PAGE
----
Innovation keeps companies alive. But sometimes our human barriers can get the best of us and block our creativity.
Who would be a better choice to speak about innovation than Nilofer Merchant, the Jane Bond of Innovation herself? With over 20 years of experience at Fortune 500 firms, globally and from her startup experiences in Silicon Valley, Nilofer has an extensive expertise in innovation. During the first day of Bootcamp for Business Growth, Nilofer unravelled the barriers that hinder innovation and shared her expertise in leading innovation. Here are the key points from the day.
1. Look for the mission match
“Performance of innovation today is driven by community.” And what your community needs in order to innovate is a common mission.
According to Nilofer this roots back to the recruitment of people. Think of recruiting process as an invitation to people to join your mission. If they share your passion and buy into your mission, you will get their commitment in return. Often times people focus on the culture fit, but as Nilofer pointed out, culture is more about the values, while mission is about whether the person believes in the thing you’re doing. That’s why you should value mission match over culture match.
2. Questions are key
The key to innovation is to have the ability to ask questions. When faced with a challenge, we easily tend to go into a problem solving mode. Instead we should focus on questions that would lead us to the core of the actual challenge. So before making any abrupt judgements or trying to solve the problem right away, you should focus on answering a few questions first.
3. Human Barriers Cost Us Ideas
The biggest reason why people don’t innovate is fear. Fear of not knowing the answers, fear of disagreement, fear of wasting time without any action, or fear of having more work. Innovation is all about getting out of your comfort zone, so better stop being afraid.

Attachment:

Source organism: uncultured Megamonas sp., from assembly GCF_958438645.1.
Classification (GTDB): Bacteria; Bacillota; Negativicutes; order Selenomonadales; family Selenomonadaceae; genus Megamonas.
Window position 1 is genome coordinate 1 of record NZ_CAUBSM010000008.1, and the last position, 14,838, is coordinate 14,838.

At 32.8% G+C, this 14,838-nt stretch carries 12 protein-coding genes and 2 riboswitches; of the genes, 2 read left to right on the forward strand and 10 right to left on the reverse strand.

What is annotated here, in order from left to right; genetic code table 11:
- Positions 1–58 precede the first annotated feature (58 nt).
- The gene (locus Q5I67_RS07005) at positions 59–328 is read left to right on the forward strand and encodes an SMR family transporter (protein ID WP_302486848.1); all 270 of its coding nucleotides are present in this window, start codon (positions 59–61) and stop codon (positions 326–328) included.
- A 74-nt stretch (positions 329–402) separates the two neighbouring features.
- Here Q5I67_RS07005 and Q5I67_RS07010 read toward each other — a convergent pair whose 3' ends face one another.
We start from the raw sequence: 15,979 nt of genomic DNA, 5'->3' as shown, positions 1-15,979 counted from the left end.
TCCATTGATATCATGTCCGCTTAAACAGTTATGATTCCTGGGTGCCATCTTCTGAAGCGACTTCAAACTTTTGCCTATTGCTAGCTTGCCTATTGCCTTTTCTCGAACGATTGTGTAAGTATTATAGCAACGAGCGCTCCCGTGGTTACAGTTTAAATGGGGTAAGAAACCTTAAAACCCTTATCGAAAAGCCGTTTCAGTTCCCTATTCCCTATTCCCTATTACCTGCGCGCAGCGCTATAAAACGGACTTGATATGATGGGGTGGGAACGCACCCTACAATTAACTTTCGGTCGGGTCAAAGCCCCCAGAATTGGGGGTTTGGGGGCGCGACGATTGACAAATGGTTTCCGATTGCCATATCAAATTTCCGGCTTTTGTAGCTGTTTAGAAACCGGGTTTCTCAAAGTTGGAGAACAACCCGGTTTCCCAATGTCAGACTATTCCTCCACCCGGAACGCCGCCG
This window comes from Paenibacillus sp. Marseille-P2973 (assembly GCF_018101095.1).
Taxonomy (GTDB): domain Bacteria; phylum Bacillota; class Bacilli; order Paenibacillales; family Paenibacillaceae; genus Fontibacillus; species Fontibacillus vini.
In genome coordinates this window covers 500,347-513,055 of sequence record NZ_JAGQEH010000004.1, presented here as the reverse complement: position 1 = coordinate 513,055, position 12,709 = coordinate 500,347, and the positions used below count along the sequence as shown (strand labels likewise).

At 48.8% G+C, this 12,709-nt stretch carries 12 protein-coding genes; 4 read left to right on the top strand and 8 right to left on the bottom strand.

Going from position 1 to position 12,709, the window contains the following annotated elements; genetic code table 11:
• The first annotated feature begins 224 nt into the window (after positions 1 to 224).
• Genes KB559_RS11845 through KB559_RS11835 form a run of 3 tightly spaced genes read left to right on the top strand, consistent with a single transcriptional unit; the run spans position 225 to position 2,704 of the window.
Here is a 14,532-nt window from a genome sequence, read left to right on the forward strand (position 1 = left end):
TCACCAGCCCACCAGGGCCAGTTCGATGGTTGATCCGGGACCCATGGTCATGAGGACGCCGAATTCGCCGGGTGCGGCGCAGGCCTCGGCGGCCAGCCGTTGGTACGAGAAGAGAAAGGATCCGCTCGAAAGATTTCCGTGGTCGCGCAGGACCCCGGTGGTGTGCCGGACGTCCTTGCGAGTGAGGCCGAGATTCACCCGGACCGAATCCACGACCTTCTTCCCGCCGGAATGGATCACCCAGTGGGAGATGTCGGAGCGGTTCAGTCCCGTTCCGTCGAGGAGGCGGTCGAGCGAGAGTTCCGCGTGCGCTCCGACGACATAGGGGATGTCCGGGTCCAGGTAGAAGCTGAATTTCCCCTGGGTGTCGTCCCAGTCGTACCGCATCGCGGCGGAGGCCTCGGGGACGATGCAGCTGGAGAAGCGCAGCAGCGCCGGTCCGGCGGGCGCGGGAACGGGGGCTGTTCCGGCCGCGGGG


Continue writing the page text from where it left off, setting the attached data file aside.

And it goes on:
4. Stop hiring for a box
Organizations often put people in boxes and expect them to stay there. But that doesn’t build creative and innovative environment. Instead of forcing people in boxes we should give people the power to share their ideas and encourage them to question current processes. So drive innovation by letting every single person have an equal footing. Let them think! And remember to listen. As Nilofer pointed out, “listening is the number one thing you can do as a leader in innovation.”
5. Treat ideas as parents treat their children
“It’s not about you having an idea, but how to execute the idea.” – Nilofer Merchant.
There’s a great babysitter-parent analogy that explains well how we should approach our ideas. While the babysitter’s job is to try to keep the baby alive, the parent’s job is to grow the baby. If our ideas are all talk, but no action, there will be no changes, no results.
6. Innovation comes from dissatisfaction
People would love to think that innovation comes from blooming creativity and inspiration, but what usually feeds innovation is dissatisfaction. So a great way to recognize an opportunity for innovation is to think about the things you are unhappy with.
7. Time and money are only excuses
You cannot use the excuse of time and money not to innovate. You need to set your priorities straight. Think what it is you really care about. And remember, if you need to make your CFO understand innovations, just ask them: three years from now, do you want to be alive?